Human Rights are generally protected and respected in Taiwan. Freedoms of assembly and expression are observed, although protesters can be prosecuted for failing to obtain a permit or obey police orders to disperse under the Assembly and Parade Law. Taiwanese academics are generally allowed to write and lecture without interference, and residents are free to practice their faiths. Although civil society groups are required to register with the government, registration is often granted easily and ngos normally operate without harassment. The police largely refrain from arbitrary detention, and lawyers are allowed to monitor interrogations to prevent abuses. The Taiwanese Constitution provides for the equality of all citizens. Six seats in the legislature are reserved for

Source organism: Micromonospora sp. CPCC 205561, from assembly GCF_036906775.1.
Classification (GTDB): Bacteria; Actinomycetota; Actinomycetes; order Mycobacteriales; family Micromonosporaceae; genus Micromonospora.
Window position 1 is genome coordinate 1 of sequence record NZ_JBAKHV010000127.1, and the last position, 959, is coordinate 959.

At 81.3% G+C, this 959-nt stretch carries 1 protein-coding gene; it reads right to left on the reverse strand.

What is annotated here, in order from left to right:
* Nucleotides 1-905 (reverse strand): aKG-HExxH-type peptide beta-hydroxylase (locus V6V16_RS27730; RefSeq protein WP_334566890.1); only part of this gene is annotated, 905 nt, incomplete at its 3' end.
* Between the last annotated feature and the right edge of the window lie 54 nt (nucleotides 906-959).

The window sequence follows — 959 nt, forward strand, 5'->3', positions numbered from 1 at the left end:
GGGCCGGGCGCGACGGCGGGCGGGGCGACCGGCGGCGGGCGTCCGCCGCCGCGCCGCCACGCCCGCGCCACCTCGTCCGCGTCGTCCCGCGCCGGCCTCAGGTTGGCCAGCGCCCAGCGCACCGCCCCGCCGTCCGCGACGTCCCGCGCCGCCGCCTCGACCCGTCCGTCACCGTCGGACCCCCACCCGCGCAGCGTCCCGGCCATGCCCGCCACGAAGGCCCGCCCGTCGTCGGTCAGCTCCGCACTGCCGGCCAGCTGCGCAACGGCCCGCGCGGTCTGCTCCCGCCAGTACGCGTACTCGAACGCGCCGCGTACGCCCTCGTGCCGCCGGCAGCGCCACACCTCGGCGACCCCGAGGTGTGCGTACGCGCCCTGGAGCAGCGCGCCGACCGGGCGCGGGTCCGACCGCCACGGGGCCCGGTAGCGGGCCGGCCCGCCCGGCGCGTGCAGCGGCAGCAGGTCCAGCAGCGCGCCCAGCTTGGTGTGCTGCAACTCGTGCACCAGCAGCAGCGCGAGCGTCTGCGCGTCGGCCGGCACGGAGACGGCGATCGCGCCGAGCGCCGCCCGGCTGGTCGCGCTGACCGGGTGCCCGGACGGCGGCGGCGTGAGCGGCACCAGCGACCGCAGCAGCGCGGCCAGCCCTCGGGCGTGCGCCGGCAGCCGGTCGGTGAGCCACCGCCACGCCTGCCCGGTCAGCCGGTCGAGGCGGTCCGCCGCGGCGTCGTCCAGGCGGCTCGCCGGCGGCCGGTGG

indigenous people, giving them representation that exceeds their share of the population. However, some aspects need improvement. One worrying trend is, although the number of executions had dropped since 2002 and the country gave no death sentences during 2006-2009, the issue of death penalty resumed in 2010, with five people executed in 2011. Taiwan has yet to achieve gender equality, as women still face job discrimination and receive lower pay than men on average. Moreover, the island continues to be a destination for human trafficking, and a large number of foreign workers in the country are without legal protection from abuses by employers.